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How to Survive a Lightning Strike: An Illustrated Guide

Posted By Brett and Kate McKay On April 24, 2014 @ 5:56 pm In Manly Skills,Survival,Visual Guides | 31 Comments

-Crouch down low like a baseball catcher. Get as low as you can. The nearer you are to the ground, the less likely you are to be struck by lightning. But never lie down!  -If you hair begins to stand on end or your skin starts to tingle, a lightning strike is imminent. Immediately get into the crouching position. Lightning may strike without this warning, however.  -Place hands over ears to minimize hearing loss from the loud clap of thunder that will boom very close to you.  -Don’t touch any possible conductors.  -The only thing touching the ground should be the balls of your feet. Lightning can hit the ground first, and then enter your body. The more you minimize your contact with the ground, the less chance of electricity entering your body.  -Touch the heels of your feet together. If electricity from a ground strike enters through your feet, this increases the chances of the electricity going in one foot and out the other, rather than into the rest of your body.

The best way to survive a lightning strike is to avoid being outdoors in the first place. Use the 30/30 Rule: If, after seeing lightning, you can’t count to 30 before hearing thunder, get inside a building or car. Don’t go outside until 30 minutes after the last clap of thunder.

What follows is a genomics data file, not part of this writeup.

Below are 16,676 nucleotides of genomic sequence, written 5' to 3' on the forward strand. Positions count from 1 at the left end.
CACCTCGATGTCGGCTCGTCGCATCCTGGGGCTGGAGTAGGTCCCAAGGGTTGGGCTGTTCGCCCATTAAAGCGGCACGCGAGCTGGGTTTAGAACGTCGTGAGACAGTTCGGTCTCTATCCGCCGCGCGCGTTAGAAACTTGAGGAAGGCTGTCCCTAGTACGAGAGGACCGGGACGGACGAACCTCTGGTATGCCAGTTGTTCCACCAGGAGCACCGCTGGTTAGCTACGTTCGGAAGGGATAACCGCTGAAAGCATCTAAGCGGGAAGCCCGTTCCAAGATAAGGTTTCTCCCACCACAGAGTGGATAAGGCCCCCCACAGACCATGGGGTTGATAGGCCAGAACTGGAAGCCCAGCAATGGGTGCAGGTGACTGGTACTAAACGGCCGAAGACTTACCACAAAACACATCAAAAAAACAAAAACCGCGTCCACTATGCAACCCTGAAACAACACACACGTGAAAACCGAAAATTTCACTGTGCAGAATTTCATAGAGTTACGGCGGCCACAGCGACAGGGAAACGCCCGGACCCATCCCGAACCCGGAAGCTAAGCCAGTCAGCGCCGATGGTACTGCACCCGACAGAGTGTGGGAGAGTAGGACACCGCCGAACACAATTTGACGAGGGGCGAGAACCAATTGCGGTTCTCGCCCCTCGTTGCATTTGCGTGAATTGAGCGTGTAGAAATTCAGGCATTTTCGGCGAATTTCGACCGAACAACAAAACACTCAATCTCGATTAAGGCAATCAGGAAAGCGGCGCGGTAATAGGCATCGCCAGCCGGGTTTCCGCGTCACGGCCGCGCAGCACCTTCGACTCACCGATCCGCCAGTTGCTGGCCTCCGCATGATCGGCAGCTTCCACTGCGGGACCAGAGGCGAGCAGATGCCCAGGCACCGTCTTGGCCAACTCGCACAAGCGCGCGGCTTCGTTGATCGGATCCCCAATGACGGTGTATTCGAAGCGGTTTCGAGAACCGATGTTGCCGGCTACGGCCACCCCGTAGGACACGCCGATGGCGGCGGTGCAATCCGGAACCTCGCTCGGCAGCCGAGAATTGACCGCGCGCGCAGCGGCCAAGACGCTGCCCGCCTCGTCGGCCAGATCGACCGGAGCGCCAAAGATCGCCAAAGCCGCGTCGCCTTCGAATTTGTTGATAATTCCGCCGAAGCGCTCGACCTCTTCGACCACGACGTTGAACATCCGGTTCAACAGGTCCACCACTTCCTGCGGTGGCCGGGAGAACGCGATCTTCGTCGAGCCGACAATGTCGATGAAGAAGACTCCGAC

If you’re caught outdoors and can’t take cover during a lightning storm, seek shelter in a low area under a dense growth of small trees (don’t stand too close to them, though). Avoid tall, isolated objects like tall trees and flagpoles, since lightning often (but not always) tends to strike the tallest object in an area.

If you’re in an open area, go to a low area, like a valley or a ravine (but be alert for flash floods). In all cases, avoid any size body of water, as water is a conductor of electricity.

If you’re caught outdoors and see signs that a lightning strike is imminent (your hair stands on end, your skin tingles, you hear a buzzing, clicking, hissing, or cracking sound, or see metal objects emitting a soft, blue-white glow) or you simply think you’re in danger, immediately assume the position above to increase your chances of surviving, should the lightning strike you directly, or close to you.

Illustration by Ted Slampyak [1]


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[1] Ted Slampyak: http://www.storytellersworkshop.com

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